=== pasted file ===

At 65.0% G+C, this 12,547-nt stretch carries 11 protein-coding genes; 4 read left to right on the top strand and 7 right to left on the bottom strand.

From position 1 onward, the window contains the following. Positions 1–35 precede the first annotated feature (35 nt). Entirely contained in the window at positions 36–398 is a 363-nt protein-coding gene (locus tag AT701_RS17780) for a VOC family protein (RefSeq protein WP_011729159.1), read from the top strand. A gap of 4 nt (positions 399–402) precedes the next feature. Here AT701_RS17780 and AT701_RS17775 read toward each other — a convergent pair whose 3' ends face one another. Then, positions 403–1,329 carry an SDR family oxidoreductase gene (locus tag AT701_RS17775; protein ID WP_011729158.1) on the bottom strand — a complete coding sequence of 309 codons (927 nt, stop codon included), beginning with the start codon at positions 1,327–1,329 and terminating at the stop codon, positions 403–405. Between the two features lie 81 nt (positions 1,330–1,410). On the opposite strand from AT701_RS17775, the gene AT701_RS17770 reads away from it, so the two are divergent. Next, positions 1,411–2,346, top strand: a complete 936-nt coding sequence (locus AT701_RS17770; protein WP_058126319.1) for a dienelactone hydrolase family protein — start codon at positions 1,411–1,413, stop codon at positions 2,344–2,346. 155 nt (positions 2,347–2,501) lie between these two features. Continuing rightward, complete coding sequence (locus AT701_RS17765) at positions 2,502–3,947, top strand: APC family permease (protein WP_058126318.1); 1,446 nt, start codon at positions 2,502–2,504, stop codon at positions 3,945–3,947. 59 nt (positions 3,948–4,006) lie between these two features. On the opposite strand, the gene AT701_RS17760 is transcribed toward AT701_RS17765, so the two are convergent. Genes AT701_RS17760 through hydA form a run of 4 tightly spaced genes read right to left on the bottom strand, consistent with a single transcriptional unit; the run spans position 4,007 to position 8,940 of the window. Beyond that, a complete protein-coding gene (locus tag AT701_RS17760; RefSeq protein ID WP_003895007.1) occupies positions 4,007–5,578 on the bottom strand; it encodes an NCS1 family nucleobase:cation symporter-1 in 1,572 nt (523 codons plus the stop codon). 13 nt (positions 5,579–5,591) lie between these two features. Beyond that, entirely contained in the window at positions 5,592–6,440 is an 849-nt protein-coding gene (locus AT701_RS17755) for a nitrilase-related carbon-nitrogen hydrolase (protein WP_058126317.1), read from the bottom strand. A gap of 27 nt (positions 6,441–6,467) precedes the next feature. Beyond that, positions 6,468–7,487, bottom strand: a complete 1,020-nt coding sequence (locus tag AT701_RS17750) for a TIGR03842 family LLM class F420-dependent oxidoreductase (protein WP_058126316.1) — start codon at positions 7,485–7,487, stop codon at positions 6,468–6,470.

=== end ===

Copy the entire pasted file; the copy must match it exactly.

At 65.0% G+C, this 12,547-nt stretch carries 11 protein-coding genes; 4 read left to right on the top strand and 7 right to left on the bottom strand.

From position 1 onward, the window contains the following. Positions 1–35 precede the first annotated feature (35 nt). Entirely contained in the window at positions 36–398 is a 363-nt protein-coding gene (locus tag AT701_RS17780) for a VOC family protein (RefSeq protein WP_011729159.1), read from the top strand. A gap of 4 nt (positions 399–402) precedes the next feature. Here AT701_RS17780 and AT701_RS17775 read toward each other — a convergent pair whose 3' ends face one another. Then, positions 403–1,329 carry an SDR family oxidoreductase gene (locus tag AT701_RS17775; protein ID WP_011729158.1) on the bottom strand — a complete coding sequence of 309 codons (927 nt, stop codon included), beginning with the start codon at positions 1,327–1,329 and terminating at the stop codon, positions 403–405. Between the two features lie 81 nt (positions 1,330–1,410). On the opposite strand from AT701_RS17775, the gene AT701_RS17770 reads away from it, so the two are divergent. Next, positions 1,411–2,346, top strand: a complete 936-nt coding sequence (locus AT701_RS17770; protein WP_058126319.1) for a dienelactone hydrolase family protein — start codon at positions 1,411–1,413, stop codon at positions 2,344–2,346. 155 nt (positions 2,347–2,501) lie between these two features. Continuing rightward, complete coding sequence (locus AT701_RS17765) at positions 2,502–3,947, top strand: APC family permease (protein WP_058126318.1); 1,446 nt, start codon at positions 2,502–2,504, stop codon at positions 3,945–3,947. 59 nt (positions 3,948–4,006) lie between these two features. On the opposite strand, the gene AT701_RS17760 is transcribed toward AT701_RS17765, so the two are convergent. Genes AT701_RS17760 through hydA form a run of 4 tightly spaced genes read right to left on the bottom strand, consistent with a single transcriptional unit; the run spans position 4,007 to position 8,940 of the window. Beyond that, a complete protein-coding gene (locus tag AT701_RS17760; RefSeq protein ID WP_003895007.1) occupies positions 4,007–5,578 on the bottom strand; it encodes an NCS1 family nucleobase:cation symporter-1 in 1,572 nt (523 codons plus the stop codon). 13 nt (positions 5,579–5,591) lie between these two features. Beyond that, entirely contained in the window at positions 5,592–6,440 is an 849-nt protein-coding gene (locus AT701_RS17755) for a nitrilase-related carbon-nitrogen hydrolase (protein WP_058126317.1), read from the bottom strand. A gap of 27 nt (positions 6,441–6,467) precedes the next feature. Beyond that, positions 6,468–7,487, bottom strand: a complete 1,020-nt coding sequence (locus tag AT701_RS17750) for a TIGR03842 family LLM class F420-dependent oxidoreductase (protein WP_058126316.1) — start codon at positions 7,485–7,487, stop codon at positions 6,468–6,470.